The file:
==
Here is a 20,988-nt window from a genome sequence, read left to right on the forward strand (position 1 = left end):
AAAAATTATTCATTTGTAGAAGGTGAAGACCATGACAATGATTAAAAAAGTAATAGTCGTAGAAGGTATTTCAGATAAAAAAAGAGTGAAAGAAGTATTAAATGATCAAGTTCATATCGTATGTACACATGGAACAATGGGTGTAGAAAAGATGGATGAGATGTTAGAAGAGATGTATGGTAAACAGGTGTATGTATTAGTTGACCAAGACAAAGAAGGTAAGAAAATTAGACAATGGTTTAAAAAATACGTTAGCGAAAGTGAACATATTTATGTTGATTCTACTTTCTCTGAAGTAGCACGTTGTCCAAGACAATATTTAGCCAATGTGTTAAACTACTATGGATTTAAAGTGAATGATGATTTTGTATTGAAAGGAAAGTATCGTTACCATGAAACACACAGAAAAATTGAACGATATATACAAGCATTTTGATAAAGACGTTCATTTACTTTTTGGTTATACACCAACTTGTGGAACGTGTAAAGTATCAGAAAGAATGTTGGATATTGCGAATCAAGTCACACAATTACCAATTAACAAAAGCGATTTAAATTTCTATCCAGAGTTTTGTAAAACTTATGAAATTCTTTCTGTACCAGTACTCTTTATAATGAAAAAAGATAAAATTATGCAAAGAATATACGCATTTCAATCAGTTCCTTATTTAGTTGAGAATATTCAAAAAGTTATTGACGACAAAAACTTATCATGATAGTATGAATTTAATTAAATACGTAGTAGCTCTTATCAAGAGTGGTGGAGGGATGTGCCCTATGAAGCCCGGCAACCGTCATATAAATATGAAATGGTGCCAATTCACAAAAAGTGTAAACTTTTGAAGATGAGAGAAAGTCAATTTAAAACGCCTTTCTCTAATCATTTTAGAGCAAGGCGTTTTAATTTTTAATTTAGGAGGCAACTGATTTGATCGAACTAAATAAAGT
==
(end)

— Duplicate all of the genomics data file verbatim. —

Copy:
Here is a 20,988-nt window from a genome sequence, read left to right on the forward strand (position 1 = left end):
AAAAATTATTCATTTGTAGAAGGTGAAGACCATGACAATGATTAAAAAAGTAATAGTCGTAGAAGGTATTTCAGATAAAAAAAGAGTGAAAGAAGTATTAAATGATCAAGTTCATATCGTATGTACACATGGAACAATGGGTGTAGAAAAGATGGATGAGATGTTAGAAGAGATGTATGGTAAACAGGTGTATGTATTAGTTGACCAAGACAAAGAAGGTAAGAAAATTAGACAATGGTTTAAAAAATACGTTAGCGAAAGTGAACATATTTATGTTGATTCTACTTTCTCTGAAGTAGCACGTTGTCCAAGACAATATTTAGCCAATGTGTTAAACTACTATGGATTTAAAGTGAATGATGATTTTGTATTGAAAGGAAAGTATCGTTACCATGAAACACACAGAAAAATTGAACGATATATACAAGCATTTTGATAAAGACGTTCATTTACTTTTTGGTTATACACCAACTTGTGGAACGTGTAAAGTATCAGAAAGAATGTTGGATATTGCGAATCAAGTCACACAATTACCAATTAACAAAAGCGATTTAAATTTCTATCCAGAGTTTTGTAAAACTTATGAAATTCTTTCTGTACCAGTACTCTTTATAATGAAAAAAGATAAAATTATGCAAAGAATATACGCATTTCAATCAGTTCCTTATTTAGTTGAGAATATTCAAAAAGTTATTGACGACAAAAACTTATCATGATAGTATGAATTTAATTAAATACGTAGTAGCTCTTATCAAGAGTGGTGGAGGGATGTGCCCTATGAAGCCCGGCAACCGTCATATAAATATGAAATGGTGCCAATTCACAAAAAGTGTAAACTTTTGAAGATGAGAGAAAGTCAATTTAAAACGCCTTTCTCTAATCATTTTAGAGCAAGGCGTTTTAATTTTTAATTTAGGAGGCAACTGATTTGATCGAACTAAATAAAGT